WSOPM

Sidnei Frigo’s Mindset For The WSOPM: Win The Race, Get $100,000, Buy A Peterbilt

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Car chief Chris Johnson has recently been asking Sidnei Frigo about a new Peterbilt truck for Frigo’s standout Pro Mod operation.

With the DRAG ILLUSTRATED World Series of Pro Mod looming next month at Bandimere Speedway, Frigo and his team now have their incentive. A victory at the biggest and richest Pro Mod race in the history of the known universe nets the winner $100,000.

Simply put, win the race, get a Peterbilt.

“He wants a Peterbilt. I tell him, ‘If we win the race, I buy the Peterbilt for you,’” Frigo said. “So we’re going there to win.”

Frigo will be a first-time attendee at the WSOPM, which takes place Aug. 9-10 on Thunder Mountain in Denver, but his track record makes him an immediate contender at the marquee race.

With a goal firmly in mind – not to mention the notoriety that comes with a WSOPM victory – Frigo is excited to make his way to Denver in his Pro Line Racing-powered turbo Camaro.

The first-time challenges of racing at altitude are there, but it certainly doesn’t prevent any enthusiasm Frigo has for the race.

“We’re going to try to run well there, but we’ve never been there and we know it’s tough to go fast there because of the altitude,” Frigo said. “But the guys are really excited to go there and I’m excited to go there. It’s going to be a fun race.”

It’s already been an enjoyable season for Frigo, who won in Virginia and is currently fifth in NHRA Pro Mod points.

Frigo and the team, led by crew chief Brandon Stroud, have delivered a deadly consistent and quick car, making clean runs on 16 of 18 passes before a first-round hiccup in Norwalk.

The car wasn’t running near the bottom of the pack, either. He’s qualified fourth or better at the past four races, winning in Richmond and advancing to the semifinals in Topeka and Bristol.

With a turbocharged Camaro that performs well in warmer conditions, Frigo could thrive on Thunder Mountain.

The Brazilian’s experience in the sport – across a number of different classes – could also pay dividends in the winner-take-all event.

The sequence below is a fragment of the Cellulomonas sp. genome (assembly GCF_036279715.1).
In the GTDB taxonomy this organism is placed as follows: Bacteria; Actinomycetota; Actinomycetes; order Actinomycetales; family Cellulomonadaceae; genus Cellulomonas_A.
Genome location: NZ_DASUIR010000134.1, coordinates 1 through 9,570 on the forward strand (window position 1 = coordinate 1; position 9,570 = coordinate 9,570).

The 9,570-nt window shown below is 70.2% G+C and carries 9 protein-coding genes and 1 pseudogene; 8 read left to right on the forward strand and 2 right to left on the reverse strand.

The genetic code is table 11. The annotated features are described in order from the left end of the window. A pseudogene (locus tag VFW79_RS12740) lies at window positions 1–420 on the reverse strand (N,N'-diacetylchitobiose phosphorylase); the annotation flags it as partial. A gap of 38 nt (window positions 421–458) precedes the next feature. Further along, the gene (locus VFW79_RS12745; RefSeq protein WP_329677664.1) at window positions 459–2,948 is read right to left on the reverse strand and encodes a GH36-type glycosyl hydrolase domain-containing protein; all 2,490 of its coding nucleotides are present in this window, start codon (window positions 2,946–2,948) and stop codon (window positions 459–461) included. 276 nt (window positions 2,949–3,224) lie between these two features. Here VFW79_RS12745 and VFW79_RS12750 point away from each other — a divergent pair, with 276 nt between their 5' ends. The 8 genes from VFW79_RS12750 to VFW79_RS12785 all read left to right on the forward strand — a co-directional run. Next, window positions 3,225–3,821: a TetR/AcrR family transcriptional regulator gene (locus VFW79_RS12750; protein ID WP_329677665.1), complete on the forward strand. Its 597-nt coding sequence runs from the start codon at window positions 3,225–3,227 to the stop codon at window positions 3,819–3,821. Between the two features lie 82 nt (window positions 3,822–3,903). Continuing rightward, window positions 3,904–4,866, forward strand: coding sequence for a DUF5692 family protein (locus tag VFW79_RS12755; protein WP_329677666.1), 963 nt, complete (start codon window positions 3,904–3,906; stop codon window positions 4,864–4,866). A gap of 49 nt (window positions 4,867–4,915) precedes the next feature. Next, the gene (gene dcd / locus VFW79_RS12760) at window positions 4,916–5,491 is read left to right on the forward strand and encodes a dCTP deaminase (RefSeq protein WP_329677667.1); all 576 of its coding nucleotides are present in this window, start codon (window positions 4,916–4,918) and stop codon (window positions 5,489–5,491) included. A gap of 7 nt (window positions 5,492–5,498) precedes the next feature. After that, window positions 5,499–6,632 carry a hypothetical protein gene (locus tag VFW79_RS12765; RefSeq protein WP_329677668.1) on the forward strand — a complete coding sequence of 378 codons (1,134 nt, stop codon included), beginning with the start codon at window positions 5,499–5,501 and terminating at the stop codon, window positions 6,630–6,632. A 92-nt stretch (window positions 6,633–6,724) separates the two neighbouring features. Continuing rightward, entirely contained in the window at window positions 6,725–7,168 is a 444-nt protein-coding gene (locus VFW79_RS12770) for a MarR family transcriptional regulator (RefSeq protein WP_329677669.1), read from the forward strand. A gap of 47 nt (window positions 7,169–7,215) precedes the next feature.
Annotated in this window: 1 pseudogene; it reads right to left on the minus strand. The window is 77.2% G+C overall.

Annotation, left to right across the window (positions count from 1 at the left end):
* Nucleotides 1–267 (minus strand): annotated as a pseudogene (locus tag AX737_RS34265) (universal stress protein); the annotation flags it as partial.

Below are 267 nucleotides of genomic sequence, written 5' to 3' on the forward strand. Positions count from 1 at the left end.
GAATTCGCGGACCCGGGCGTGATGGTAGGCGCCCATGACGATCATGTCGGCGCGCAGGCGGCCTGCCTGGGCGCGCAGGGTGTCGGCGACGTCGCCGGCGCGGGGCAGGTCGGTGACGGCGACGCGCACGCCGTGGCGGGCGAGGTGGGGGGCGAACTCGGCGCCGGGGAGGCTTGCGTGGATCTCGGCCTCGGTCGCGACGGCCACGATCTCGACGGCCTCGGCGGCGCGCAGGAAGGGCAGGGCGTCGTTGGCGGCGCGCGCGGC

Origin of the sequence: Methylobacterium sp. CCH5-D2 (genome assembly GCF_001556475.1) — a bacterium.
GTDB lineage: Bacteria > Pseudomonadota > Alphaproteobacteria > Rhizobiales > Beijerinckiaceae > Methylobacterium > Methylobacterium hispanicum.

Without question, Frigo is excited to test his wits against the best in Pro Mod in this type of scenario.

“In the hot weather, the car runs really well,” Frigo said. “We’re going to really take advantage of the test sessions and the guys are going to make a lot of changes to the car before we get there. The guys already know some things because we had some Pro Line cars there last year, but it’s going to be fun. There’s a lot of pressure in a race like this, but we like that.”

Frigo’s Pro Mod resume includes three victories and four final rounds in 39 races, and he’s become a considerable force in the class over the past few years, also winning the U.S. Nationals.

That type of big-time performance on a grand stage bodes well for the World Series of Pro Mod, but Frigo isn’t about to take sole credit for his successes.

He tabbed it as having a “good car, good driver, good crew and some luck,” and he knows it’s all necessary to win in a class this packed with talent.

Will it be enough to win $100,000 in Denver? Frigo is anxious to find out.

“I think we have a really good car and the guys have been working really hard since the winter,” Frigo said. “Now we know what we’re doing and the car is really, really good. You need to have a good crew and that’s what we have. It makes my job a lot easier. The lights on the starting line are better, everything is better. We’re excited to see what we can do (in Denver).”

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